Alternatively buy a very good used bike. Pay a bit of premium by buying it through a reputable bike shop or a club sponsored bike swap, such as this one – bike swaps.
A word of caution though, bikes are like mushrooms, before you know it your one bike will soon be 2, 3 or more!
Buying the bike is only the beginning, maintaining it is even more important. Bikes are remarkable bits of machinery, they can be forgiving but when the fail – they generally do so as far from home as possible. As a result having some basic knowledge is critical. In particular you should know how to: change both tires (front and back), wash your bike, clean and lubricate a chain and do basic lubrication of the bike. Adjustments, bearings, etc. I leave to my friendly bike shop. If you are like my wife, you can also leave everything to your husband.
Where do you learn these skills, back to joining a club, taking part in a cycling 101 such as the one offered by the Edmonton Bicycle and Touring Club, Westend Wriders and talking to people who pretend they know things about cycling (like me!).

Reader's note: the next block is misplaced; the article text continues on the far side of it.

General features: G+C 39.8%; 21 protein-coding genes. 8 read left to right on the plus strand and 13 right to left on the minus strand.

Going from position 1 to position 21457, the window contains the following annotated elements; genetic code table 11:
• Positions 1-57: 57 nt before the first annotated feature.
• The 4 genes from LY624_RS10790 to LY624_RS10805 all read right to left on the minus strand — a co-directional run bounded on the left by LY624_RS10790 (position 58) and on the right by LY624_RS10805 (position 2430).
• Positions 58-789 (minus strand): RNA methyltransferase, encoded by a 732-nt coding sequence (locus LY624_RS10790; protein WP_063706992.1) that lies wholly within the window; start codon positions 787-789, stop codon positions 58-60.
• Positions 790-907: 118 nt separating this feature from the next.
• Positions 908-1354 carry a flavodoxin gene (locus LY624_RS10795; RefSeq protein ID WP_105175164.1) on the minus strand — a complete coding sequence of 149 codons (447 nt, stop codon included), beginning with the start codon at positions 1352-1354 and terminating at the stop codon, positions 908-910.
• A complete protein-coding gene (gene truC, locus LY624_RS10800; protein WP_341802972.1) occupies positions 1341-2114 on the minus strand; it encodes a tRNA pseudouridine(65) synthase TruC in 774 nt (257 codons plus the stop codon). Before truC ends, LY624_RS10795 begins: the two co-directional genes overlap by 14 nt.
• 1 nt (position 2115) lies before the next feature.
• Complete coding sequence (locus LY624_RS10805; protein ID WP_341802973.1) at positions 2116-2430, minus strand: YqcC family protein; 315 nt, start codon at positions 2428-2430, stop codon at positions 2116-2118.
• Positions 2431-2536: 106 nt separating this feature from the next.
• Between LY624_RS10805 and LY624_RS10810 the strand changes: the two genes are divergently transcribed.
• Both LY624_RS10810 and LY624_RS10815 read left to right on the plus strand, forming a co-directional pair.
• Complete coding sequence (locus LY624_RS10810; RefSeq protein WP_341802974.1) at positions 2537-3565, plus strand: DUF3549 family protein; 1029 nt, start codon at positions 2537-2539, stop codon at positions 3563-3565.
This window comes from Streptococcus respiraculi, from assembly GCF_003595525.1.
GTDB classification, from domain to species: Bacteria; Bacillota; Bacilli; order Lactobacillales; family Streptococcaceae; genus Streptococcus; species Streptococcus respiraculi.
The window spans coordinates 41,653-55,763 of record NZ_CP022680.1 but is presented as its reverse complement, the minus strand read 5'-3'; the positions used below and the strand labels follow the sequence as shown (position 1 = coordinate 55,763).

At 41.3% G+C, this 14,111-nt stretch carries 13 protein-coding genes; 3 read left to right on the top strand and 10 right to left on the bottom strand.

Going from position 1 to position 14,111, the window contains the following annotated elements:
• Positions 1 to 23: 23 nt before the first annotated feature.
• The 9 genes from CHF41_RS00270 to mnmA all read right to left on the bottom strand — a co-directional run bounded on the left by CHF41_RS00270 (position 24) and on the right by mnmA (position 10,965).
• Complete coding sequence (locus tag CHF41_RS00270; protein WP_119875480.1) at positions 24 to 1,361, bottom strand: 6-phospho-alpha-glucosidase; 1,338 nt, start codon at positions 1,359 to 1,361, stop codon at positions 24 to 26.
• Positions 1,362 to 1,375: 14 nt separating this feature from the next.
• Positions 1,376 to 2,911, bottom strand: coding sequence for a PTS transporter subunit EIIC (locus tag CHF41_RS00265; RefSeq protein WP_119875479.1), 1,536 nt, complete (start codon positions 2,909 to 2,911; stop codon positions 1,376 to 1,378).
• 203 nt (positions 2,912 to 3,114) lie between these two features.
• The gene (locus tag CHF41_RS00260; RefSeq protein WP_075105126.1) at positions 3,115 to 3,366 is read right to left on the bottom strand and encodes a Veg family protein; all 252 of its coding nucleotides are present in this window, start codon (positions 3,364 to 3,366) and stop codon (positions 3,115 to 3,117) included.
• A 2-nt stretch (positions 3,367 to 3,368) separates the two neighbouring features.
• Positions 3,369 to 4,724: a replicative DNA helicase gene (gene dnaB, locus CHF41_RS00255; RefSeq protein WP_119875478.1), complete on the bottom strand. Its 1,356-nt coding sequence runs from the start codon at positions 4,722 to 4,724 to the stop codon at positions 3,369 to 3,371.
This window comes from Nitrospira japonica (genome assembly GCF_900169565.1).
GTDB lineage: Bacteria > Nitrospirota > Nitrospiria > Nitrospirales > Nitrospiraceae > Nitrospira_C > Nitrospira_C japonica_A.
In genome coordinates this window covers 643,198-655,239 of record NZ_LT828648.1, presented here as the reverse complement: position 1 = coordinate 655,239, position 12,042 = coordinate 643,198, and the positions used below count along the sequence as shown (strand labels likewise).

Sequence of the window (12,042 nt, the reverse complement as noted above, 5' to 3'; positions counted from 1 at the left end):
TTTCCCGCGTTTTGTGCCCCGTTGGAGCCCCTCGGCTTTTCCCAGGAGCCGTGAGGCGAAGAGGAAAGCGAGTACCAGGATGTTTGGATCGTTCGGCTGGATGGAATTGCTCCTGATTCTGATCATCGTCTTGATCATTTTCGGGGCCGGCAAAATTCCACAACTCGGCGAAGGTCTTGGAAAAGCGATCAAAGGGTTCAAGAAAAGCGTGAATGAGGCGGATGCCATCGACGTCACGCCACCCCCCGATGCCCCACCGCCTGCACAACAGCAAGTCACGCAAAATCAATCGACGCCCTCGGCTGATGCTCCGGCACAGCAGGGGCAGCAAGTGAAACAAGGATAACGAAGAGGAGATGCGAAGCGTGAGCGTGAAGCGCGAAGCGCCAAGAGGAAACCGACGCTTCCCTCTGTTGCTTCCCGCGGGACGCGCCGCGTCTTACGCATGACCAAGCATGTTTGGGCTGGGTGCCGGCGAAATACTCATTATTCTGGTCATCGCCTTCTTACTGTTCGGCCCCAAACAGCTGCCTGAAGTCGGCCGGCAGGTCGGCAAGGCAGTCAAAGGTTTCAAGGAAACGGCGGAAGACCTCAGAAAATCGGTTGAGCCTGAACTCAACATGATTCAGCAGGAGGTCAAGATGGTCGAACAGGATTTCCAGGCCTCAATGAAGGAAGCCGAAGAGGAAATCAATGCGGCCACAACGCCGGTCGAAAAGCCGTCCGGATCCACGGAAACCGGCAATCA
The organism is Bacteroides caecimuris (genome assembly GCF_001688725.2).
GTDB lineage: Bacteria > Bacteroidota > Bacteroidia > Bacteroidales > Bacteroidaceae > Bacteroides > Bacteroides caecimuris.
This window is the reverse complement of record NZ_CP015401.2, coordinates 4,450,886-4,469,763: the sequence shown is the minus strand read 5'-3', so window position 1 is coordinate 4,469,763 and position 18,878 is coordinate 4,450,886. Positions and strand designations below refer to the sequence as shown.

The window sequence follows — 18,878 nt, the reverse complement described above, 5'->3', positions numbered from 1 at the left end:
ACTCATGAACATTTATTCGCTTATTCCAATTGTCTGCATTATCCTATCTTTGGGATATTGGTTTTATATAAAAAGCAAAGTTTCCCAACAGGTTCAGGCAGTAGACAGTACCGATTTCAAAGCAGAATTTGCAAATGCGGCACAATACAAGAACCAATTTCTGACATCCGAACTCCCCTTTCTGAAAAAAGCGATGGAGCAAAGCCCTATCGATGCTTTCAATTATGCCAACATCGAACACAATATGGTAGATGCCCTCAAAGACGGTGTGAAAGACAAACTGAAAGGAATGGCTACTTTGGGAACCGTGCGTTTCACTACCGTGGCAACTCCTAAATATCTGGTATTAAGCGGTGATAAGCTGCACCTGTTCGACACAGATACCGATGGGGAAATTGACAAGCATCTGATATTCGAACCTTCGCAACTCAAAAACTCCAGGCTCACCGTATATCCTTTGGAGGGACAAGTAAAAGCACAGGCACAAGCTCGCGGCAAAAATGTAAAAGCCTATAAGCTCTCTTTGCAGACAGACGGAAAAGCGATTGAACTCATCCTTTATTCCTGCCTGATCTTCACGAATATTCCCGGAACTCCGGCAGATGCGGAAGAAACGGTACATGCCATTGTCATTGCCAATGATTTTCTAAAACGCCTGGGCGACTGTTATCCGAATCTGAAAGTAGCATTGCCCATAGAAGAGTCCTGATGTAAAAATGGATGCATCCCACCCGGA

Six Central Techniques
Okay, you are at least minimally fit and you spent your kids college funds on a new bike – now you can keep up, right? Maybe but probably not. Cyclists are generally a lazy lot who like to get places while spending as little energy of their own energy as possible (and looking dazzling in spandex). As a result, the following six techniques are critical.
Technique number one, cycling is about RPMS, not torque. You may have seen the big guy grinding his way up a hill while a petite young lady zips past him. If you have, you have seen the difference between revolutions per minute and torque. When riding, you want to ideally be spinning the pedals at the same cadence (revolutions per minute) and with the same effort (light, think of gently kicking a soccer ball to a 3-year old) whether you are on the flat, the up or the down hill. To do this, you must know how to use your gears so that your cadence and torque can remain consistent.
Technique number two – be kind to your delicate bits. Get a comfortable saddle, riding shorts and then take the time to let your more delicate parts get used to it. ‘Time in saddle’ is something you have to do each and every cycling season.